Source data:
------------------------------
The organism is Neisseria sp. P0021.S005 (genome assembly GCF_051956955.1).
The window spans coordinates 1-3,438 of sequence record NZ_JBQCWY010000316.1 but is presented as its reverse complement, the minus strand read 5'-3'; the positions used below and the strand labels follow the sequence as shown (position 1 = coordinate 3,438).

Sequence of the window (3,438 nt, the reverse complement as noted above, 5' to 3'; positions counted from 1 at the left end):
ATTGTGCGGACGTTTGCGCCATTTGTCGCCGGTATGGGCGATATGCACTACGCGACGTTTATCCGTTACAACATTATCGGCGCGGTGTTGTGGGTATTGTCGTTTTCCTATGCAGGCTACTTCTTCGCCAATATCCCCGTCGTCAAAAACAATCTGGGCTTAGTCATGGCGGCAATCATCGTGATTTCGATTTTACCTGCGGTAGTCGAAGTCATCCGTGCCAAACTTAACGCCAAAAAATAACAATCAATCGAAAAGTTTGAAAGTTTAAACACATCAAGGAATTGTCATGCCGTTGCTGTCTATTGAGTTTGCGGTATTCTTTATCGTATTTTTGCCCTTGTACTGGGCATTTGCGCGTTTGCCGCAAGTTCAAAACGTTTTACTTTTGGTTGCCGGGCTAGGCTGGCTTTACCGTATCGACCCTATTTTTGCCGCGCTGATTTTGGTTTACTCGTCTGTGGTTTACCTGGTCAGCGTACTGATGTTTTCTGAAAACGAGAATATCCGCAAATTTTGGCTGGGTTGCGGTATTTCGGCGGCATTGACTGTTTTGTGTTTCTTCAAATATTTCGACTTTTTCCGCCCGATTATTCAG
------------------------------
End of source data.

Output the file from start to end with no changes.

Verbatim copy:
The organism is Neisseria sp. P0021.S005 (genome assembly GCF_051956955.1).
The window spans coordinates 1-3,438 of sequence record NZ_JBQCWY010000316.1 but is presented as its reverse complement, the minus strand read 5'-3'; the positions used below and the strand labels follow the sequence as shown (position 1 = coordinate 3,438).

Sequence of the window (3,438 nt, the reverse complement as noted above, 5' to 3'; positions counted from 1 at the left end):
ATTGTGCGGACGTTTGCGCCATTTGTCGCCGGTATGGGCGATATGCACTACGCGACGTTTATCCGTTACAACATTATCGGCGCGGTGTTGTGGGTATTGTCGTTTTCCTATGCAGGCTACTTCTTCGCCAATATCCCCGTCGTCAAAAACAATCTGGGCTTAGTCATGGCGGCAATCATCGTGATTTCGATTTTACCTGCGGTAGTCGAAGTCATCCGTGCCAAACTTAACGCCAAAAAATAACAATCAATCGAAAAGTTTGAAAGTTTAAACACATCAAGGAATTGTCATGCCGTTGCTGTCTATTGAGTTTGCGGTATTCTTTATCGTATTTTTGCCCTTGTACTGGGCATTTGCGCGTTTGCCGCAAGTTCAAAACGTTTTACTTTTGGTTGCCGGGCTAGGCTGGCTTTACCGTATCGACCCTATTTTTGCCGCGCTGATTTTGGTTTACTCGTCTGTGGTTTACCTGGTCAGCGTACTGATGTTTTCTGAAAACGAGAATATCCGCAAATTTTGGCTGGGTTGCGGTATTTCGGCGGCATTGACTGTTTTGTGTTTCTTCAAATATTTCGACTTTTTCCGCCCGATTATTCAG